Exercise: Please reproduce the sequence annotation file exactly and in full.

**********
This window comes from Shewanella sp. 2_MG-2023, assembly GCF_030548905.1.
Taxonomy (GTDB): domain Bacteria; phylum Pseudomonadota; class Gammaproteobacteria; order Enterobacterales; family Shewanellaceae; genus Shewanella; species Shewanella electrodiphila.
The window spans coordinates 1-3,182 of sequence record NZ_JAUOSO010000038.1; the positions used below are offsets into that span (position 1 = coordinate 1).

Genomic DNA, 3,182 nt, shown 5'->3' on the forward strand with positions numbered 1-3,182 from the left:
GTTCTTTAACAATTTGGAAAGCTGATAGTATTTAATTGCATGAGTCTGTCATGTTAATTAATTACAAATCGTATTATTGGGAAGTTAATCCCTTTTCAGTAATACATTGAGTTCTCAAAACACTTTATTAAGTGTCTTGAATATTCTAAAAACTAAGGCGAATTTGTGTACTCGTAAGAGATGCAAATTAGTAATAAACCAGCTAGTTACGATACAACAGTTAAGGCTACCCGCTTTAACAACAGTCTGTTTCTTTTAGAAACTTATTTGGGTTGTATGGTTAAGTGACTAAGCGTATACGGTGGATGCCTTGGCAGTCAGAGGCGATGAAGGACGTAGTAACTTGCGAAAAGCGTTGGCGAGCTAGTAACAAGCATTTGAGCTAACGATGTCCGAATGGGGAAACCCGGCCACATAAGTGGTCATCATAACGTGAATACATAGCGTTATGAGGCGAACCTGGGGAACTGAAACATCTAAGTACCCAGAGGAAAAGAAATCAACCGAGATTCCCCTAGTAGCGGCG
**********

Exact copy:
This window comes from Shewanella sp. 2_MG-2023, assembly GCF_030548905.1.
Taxonomy (GTDB): domain Bacteria; phylum Pseudomonadota; class Gammaproteobacteria; order Enterobacterales; family Shewanellaceae; genus Shewanella; species Shewanella electrodiphila.
The window spans coordinates 1-3,182 of sequence record NZ_JAUOSO010000038.1; the positions used below are offsets into that span (position 1 = coordinate 1).

Genomic DNA, 3,182 nt, shown 5'->3' on the forward strand with positions numbered 1-3,182 from the left:
GTTCTTTAACAATTTGGAAAGCTGATAGTATTTAATTGCATGAGTCTGTCATGTTAATTAATTACAAATCGTATTATTGGGAAGTTAATCCCTTTTCAGTAATACATTGAGTTCTCAAAACACTTTATTAAGTGTCTTGAATATTCTAAAAACTAAGGCGAATTTGTGTACTCGTAAGAGATGCAAATTAGTAATAAACCAGCTAGTTACGATACAACAGTTAAGGCTACCCGCTTTAACAACAGTCTGTTTCTTTTAGAAACTTATTTGGGTTGTATGGTTAAGTGACTAAGCGTATACGGTGGATGCCTTGGCAGTCAGAGGCGATGAAGGACGTAGTAACTTGCGAAAAGCGTTGGCGAGCTAGTAACAAGCATTTGAGCTAACGATGTCCGAATGGGGAAACCCGGCCACATAAGTGGTCATCATAACGTGAATACATAGCGTTATGAGGCGAACCTGGGGAACTGAAACATCTAAGTACCCAGAGGAAAAGAAATCAACCGAGATTCCCCTAGTAGCGGCG